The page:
Since a syllabus is a zero-sum game, adding means knocking something off the list "Scarlet Letter! But not to worry: Given that a higher population of Americans now attend college than they did in the s, most will be forced to read the old classics a few years later.
Freaks and Geeks NBC's series, produced by Judd Apatow, deftly portrayed the tenderness and anxiety of high school.
Speak, Laurie Halse Anderson Anderson's Speak tells the story of Melinda, a high school freshman and teenage outcast whose struggles with adolescence cause her to fall mute. The lyrical, inventive prose makes their stories all the more memorable.
Project X, Jim Shepard Shepard's bold novel tells the story of two eighth-graders in a Columbine-style school massacre.
Shepard tackles one of the scariest aspects of 21st-century adolescence. American Born Chinese, Gene Luen Yang This graphic novel tells that age-old story of trying to accept who you are.
Taking up Asian-American themes, Yang breaks new bildungsroman ground. Old School, Tobias Wolff Set in a prep school in the early s, a scholarship boy with literary ambitions tries to find his voice.
Wolff reworks Salinger's terrain without sentimentality. The Virgin Suicides, Jeffrey Eugenides The first novel by the author of Middlesex plays with the horror genre, and tells us that not all is at it appears in suburbia.
Unflinching and masterfully written, Suicides is not easy, but that's the point. Anywhere But Here, Mona Simpson A mother-daughter story about life on the road and a child's desire to be rooted.Transcript of Catcher In The Rye Songs That Relate 1.
Call Me Maybe By Carly Rae Jepsen Explanation: Throughout the book, calling someone is a big thing for Holden. “The Catcher in the Rye” was turned down by The New Yorker.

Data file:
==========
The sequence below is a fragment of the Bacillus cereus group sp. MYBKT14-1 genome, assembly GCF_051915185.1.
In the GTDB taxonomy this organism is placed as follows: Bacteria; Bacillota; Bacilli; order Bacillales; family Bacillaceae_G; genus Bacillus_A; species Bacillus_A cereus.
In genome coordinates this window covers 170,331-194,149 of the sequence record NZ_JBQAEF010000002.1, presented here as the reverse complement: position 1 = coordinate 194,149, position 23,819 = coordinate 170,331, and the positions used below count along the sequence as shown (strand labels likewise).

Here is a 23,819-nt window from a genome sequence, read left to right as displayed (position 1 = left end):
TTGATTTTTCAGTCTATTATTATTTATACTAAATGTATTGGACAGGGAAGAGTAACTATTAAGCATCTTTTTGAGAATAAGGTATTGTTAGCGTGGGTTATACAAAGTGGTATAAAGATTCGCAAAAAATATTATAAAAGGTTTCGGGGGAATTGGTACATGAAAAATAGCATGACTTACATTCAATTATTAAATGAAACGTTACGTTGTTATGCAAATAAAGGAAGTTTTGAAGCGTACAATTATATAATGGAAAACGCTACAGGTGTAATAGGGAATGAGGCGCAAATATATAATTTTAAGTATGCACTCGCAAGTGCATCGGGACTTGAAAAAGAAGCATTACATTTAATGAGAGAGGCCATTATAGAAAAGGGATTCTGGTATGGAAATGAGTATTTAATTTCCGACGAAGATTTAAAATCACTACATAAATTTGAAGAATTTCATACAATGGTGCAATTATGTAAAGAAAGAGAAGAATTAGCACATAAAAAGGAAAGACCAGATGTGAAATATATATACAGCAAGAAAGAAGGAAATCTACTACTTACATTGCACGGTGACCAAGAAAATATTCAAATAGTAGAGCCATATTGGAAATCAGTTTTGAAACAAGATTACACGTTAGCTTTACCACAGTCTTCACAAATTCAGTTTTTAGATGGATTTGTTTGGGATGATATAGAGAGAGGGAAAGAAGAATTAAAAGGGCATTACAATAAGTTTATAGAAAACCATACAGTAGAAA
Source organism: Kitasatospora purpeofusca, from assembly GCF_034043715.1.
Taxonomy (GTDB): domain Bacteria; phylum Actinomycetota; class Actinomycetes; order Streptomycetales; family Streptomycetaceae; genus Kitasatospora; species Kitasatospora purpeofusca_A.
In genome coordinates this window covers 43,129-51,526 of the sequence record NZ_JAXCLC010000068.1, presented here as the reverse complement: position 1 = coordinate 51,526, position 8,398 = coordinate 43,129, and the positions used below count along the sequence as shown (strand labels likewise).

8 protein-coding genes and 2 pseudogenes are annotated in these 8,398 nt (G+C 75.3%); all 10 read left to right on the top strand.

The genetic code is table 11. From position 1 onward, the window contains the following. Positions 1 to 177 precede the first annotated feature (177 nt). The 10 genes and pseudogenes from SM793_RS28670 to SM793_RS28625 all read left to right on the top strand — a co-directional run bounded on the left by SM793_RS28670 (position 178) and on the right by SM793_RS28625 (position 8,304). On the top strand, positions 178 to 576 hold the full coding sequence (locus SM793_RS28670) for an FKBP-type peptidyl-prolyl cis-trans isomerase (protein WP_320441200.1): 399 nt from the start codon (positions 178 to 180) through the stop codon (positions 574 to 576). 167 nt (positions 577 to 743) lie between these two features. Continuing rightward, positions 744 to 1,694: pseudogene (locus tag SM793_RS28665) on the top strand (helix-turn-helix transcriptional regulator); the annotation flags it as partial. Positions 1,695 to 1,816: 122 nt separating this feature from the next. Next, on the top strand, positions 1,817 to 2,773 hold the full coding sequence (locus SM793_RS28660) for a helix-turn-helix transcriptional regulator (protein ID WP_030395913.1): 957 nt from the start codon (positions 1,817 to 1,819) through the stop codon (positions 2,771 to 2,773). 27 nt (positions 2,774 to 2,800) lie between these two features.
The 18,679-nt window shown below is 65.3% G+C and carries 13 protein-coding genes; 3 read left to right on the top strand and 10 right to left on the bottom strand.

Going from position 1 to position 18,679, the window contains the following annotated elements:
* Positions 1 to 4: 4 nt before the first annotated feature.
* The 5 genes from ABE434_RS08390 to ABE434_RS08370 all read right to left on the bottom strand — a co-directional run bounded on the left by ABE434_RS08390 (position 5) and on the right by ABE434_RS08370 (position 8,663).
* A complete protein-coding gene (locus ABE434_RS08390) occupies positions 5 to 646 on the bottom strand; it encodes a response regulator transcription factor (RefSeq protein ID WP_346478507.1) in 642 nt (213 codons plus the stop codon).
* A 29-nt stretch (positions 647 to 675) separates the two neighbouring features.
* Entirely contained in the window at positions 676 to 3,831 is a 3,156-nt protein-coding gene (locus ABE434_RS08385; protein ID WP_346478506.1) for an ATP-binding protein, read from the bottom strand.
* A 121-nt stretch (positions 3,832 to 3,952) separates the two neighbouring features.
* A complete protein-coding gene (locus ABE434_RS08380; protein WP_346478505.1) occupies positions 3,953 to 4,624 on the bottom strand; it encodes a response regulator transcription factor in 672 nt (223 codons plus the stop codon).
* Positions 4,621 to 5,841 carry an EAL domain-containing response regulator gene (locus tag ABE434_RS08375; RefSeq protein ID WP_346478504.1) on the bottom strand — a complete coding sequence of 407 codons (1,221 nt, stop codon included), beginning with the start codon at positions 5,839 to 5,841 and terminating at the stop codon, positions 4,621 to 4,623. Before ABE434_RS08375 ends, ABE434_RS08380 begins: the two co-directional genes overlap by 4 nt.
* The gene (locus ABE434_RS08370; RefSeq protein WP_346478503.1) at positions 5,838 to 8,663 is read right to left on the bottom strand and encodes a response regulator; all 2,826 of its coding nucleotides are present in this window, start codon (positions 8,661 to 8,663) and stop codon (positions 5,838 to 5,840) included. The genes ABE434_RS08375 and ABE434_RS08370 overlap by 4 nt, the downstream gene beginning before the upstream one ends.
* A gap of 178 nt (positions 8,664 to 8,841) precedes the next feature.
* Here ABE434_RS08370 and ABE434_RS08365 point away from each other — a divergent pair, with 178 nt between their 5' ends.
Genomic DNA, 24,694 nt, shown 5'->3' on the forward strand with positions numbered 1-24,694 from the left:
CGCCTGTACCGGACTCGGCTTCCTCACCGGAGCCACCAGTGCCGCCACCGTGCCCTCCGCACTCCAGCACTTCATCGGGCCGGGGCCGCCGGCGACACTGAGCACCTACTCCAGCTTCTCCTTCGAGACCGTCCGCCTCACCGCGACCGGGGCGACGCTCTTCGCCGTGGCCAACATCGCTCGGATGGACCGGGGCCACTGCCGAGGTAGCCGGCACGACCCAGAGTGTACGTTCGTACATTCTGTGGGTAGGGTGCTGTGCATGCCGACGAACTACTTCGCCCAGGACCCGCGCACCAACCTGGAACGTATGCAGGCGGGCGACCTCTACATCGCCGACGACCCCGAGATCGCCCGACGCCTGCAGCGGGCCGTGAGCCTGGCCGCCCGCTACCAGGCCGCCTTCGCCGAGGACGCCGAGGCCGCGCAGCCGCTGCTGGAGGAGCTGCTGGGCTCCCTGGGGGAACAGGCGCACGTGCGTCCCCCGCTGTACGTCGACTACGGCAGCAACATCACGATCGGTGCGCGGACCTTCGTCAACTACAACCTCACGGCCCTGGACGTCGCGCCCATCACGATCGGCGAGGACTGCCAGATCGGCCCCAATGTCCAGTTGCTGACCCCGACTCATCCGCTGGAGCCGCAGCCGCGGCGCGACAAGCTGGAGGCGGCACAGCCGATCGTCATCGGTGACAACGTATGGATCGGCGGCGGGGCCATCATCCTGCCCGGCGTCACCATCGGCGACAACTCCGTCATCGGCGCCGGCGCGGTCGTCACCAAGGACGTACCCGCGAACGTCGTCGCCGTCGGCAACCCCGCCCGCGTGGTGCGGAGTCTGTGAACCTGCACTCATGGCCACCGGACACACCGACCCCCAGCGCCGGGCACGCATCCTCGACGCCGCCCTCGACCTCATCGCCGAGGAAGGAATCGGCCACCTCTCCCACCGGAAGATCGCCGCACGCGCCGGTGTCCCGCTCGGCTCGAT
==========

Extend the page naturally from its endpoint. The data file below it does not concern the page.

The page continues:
The magazine had published six of J. D. Salinger’s short stories, including two of the most popular, “A Perfect Day for.
Catcher in the Rye Song The song “Talk”, by Coldplay is about feeling confused about life, especially about the future, and needing to talk with someone about it in order to get all the worries and concerns and fears out in the open, and hopefully try to figure out a solution to them. "Comin' Thro' the Rye" is a poem written in by Robert Burns (–96).
The words are put to the melody of the Scottish Minstrel Common' Frae The attheheels.com is a variant of the tune to which Auld Lang Syne is usually sung—the melodic shape is almost identical, the difference lying in the tempo and rhythm..
G. W. Napier, in an Notes and Queries, wrote that. Later, at the end of the film during the end credits, the song "Smoke Gets in Your Eyes" is played, the same song Holden Caulfield listens to as it's played by the carrousel in the final scene of The Catcher in the Rye. The Catcher in the Rye is J.D.
Salinger’s novel of post-war alienation told by angst-ridden teen Holden Caulfield. Controversial at the time of publication for its frank language, it was an instant best-seller, and remains beloved by both teens and adults.